11 Nov 2009

Different Reactions to Obama’s Fort Hood Speech

, , , ,

Marc Ambinder thought Obama’s Fort Hood Speech was his best since the Inauguration, possibly his best ever. It was so wonderful that Ambinder admits that he experienced a classic Obamagasm.

I guarantee: they’ll be teaching this one in rhetoric classes. It was that good. My gloss won’t do it justice. Yes, I’m having a Chris Matthews-chill-running-up-my-leg moment, but sometimes, the man, the moment and the words come together.

—————————————

Dry Valleys, an English commenter on a posting by the Anchoress, was sympathetic to the One’s efforts, but detected a note of personal unease.

I think Obama is a bit like me, he feels uncomfortable around the sort of hard, assertive, no-nonsense types you find in the military. We are neither of us very “manly” in that regard, so he might feel a bit uneasy, suspect that they are better men than him, he couldn’t do that, etc.

That would explain a bit of awkwardness.

—————————————

Not everyone found the president’s remarks above criticism. Andrew McCarthy has a serious problem with Obama’s failure to recognize the reality of the character of Islam.

President Obama at Fort Hood today: “It may be hard to comprehend the twisted logic that led to this tragedy. But this much we do know — no faith justifies these murderous and craven acts; no just and loving God looks upon them with favor.

Really?

McCarthy then quotes Andrew Bostom‘s survey of Islamic theological opinion, which starts with Nidal Malik Hasan himself, who back in June of 2007 delivered to Army doctors, not a medical lecture which had been scheduled, but instead a lecture on Islam and the religious perspective of Muslims serving in the US Military.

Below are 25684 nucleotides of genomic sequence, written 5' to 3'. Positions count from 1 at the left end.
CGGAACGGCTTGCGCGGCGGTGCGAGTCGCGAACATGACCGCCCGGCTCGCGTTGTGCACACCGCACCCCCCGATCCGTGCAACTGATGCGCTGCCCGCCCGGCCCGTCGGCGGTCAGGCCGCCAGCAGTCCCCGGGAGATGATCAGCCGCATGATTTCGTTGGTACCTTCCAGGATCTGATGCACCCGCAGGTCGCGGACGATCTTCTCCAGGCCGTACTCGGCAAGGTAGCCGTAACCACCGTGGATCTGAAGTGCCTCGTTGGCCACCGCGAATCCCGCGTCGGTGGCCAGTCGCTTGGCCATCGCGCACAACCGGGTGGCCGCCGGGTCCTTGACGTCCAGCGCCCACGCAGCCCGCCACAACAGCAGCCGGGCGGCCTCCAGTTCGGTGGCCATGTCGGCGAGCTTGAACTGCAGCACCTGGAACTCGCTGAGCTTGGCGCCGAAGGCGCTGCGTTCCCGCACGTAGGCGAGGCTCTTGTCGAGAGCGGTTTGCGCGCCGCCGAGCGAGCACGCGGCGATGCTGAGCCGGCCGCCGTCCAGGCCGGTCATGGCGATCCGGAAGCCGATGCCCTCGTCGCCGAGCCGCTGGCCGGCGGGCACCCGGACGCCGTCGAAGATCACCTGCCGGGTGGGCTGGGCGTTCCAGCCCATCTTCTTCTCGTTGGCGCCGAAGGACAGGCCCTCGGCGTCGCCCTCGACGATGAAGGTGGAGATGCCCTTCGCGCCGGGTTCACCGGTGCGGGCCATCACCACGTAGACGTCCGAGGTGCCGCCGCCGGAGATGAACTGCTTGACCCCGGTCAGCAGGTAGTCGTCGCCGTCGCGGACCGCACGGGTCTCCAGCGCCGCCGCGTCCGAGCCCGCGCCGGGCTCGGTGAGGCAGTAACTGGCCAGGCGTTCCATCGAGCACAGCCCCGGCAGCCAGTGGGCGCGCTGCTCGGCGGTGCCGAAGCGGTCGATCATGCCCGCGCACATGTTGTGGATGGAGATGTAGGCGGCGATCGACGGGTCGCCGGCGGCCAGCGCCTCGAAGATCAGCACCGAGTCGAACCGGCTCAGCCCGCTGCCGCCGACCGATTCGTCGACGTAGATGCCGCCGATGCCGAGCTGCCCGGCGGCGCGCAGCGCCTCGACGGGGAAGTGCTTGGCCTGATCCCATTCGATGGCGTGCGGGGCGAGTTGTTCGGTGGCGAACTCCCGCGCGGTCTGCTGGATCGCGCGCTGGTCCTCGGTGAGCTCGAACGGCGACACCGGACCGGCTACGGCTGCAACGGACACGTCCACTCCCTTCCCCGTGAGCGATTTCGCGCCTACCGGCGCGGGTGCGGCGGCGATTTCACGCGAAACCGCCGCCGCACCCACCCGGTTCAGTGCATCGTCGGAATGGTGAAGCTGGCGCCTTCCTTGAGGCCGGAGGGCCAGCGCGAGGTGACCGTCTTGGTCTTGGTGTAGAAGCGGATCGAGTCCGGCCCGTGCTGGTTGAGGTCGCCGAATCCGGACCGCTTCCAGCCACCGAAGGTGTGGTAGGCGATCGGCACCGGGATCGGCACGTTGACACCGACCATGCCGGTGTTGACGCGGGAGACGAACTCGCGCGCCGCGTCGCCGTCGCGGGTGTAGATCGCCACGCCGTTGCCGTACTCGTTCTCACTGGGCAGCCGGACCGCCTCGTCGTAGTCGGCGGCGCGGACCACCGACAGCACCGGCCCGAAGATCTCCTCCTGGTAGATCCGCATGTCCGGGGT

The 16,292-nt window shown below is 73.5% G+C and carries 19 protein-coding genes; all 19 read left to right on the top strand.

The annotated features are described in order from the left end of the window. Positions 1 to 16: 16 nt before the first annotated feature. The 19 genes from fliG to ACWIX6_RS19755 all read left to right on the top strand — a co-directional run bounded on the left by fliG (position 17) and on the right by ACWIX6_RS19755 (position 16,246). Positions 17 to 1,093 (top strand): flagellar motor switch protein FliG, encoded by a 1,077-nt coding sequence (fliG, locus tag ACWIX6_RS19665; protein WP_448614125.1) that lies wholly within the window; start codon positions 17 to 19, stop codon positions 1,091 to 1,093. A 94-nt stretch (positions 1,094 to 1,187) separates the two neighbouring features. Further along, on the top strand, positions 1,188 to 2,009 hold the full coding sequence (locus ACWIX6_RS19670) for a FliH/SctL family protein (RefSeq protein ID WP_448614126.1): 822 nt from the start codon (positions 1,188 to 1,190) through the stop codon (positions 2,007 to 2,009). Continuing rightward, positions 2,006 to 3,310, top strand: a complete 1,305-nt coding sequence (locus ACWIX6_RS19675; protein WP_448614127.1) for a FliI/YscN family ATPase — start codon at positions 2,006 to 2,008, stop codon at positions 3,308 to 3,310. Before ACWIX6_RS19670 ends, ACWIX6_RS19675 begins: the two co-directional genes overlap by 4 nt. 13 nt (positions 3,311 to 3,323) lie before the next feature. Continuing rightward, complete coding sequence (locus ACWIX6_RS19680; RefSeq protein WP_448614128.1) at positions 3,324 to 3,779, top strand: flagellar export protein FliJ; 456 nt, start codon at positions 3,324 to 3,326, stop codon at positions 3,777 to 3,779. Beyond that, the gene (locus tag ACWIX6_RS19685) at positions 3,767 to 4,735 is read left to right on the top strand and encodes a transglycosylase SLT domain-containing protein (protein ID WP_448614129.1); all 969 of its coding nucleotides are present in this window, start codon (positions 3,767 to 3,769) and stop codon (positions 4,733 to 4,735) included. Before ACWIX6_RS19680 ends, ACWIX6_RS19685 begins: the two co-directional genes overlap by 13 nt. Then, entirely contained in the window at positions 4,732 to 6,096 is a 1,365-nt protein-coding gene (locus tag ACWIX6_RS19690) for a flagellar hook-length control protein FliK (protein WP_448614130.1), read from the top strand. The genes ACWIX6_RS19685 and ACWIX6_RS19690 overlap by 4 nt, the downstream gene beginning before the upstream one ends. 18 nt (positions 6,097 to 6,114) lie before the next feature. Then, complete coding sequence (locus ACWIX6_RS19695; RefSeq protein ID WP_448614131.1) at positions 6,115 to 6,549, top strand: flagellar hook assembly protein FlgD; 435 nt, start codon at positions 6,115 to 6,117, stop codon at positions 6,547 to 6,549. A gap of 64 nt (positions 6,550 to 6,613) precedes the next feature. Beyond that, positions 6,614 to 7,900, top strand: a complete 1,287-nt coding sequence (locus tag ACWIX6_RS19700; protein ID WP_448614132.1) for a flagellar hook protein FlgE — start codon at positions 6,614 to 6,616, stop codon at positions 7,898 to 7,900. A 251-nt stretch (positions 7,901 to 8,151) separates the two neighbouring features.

Nidal Hasan’s June 2007 presentation concludes, in full accord with classical (and unrepentant, let alone unreformed) Islamic doctrine regarding jihad war, (slide 49):

    “Fighting to establish an Islamic State to please Allah, even by force is condoned by (sic) Islam.”

Our immediate, urgent task is to understand the extent to which Nidal Hasan’s orthodox vision of Islam is a shared vision—and by which Muslims, in particular.

The seat of Sunni orthodoxy Al Azhar University—which functions as a de facto Vatican of Sunni Islam, repeats in “Reliance of the Traveller” its widely distributed manual of Islamic Law, which “conforms to the practice and faith of the Sunni orthodoxy,” circa 1991,

    “ Jihad means to war against non-Muslims, and, is etymologically derived from the word, mujahada, signifying warfare to establish the religion [of Islam]…The scriptural basis for jihad is such Koranic verses as ‘Fighting is prescribed for you’ (Koran 2:216); ‘Slay them wherever you find them’ (Koran 4:89); ‘Fight the idolators utterly’ (Koran 9:36); and such hadiths as the one related by (Sahih) Bukhari and (Sahih) Muslim [NOTE: cited in slide 43 of Hasan’s 6/7/07 presentation] that the Prophet (Allah bless him and give him peace) said: ‘I have been commanded to fight people until they testify that there is no God but Allah and that Muhammad is the Messenger of Allah, and perform the prayer, and pay zakat. If they say it, they have saved their blood and possessions from me, except for the rights of Islam over them. And the final reckoning is with Allah’; and the hadith by (Sahih) Muslim, ‘To go forth in the morning or evening to fight in the path of Allah is better than the whole world and everything in it.’ ”